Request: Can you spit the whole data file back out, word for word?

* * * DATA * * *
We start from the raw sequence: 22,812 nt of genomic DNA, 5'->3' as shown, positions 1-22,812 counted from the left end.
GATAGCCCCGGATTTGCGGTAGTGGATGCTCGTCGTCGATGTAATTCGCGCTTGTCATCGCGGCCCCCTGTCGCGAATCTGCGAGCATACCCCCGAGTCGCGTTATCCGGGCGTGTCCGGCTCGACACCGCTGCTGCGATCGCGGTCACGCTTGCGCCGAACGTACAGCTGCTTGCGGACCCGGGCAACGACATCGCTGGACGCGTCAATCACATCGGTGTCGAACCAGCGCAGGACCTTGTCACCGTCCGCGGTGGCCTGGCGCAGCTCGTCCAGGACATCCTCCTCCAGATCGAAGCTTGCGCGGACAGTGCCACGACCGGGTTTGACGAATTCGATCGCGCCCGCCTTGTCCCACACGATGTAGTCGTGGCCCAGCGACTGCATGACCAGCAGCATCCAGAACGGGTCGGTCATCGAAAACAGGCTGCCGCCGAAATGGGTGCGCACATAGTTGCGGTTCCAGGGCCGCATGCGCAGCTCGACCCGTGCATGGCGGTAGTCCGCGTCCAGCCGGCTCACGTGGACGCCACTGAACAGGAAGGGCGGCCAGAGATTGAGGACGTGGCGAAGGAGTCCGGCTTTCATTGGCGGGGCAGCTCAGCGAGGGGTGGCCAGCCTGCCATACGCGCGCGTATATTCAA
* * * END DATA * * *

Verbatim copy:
We start from the raw sequence: 22,812 nt of genomic DNA, 5'->3' as shown, positions 1-22,812 counted from the left end.
GATAGCCCCGGATTTGCGGTAGTGGATGCTCGTCGTCGATGTAATTCGCGCTTGTCATCGCGGCCCCCTGTCGCGAATCTGCGAGCATACCCCCGAGTCGCGTTATCCGGGCGTGTCCGGCTCGACACCGCTGCTGCGATCGCGGTCACGCTTGCGCCGAACGTACAGCTGCTTGCGGACCCGGGCAACGACATCGCTGGACGCGTCAATCACATCGGTGTCGAACCAGCGCAGGACCTTGTCACCGTCCGCGGTGGCCTGGCGCAGCTCGTCCAGGACATCCTCCTCCAGATCGAAGCTTGCGCGGACAGTGCCACGACCGGGTTTGACGAATTCGATCGCGCCCGCCTTGTCCCACACGATGTAGTCGTGGCCCAGCGACTGCATGACCAGCAGCATCCAGAACGGGTCGGTCATCGAAAACAGGCTGCCGCCGAAATGGGTGCGCACATAGTTGCGGTTCCAGGGCCGCATGCGCAGCTCGACCCGTGCATGGCGGTAGTCCGCGTCCAGCCGGCTCACGTGGACGCCACTGAACAGGAAGGGCGGCCAGAGATTGAGGACGTGGCGAAGGAGTCCGGCTTTCATTGGCGGGGCAGCTCAGCGAGGGGTGGCCAGCCTGCCATACGCGCGCGTATATTCAA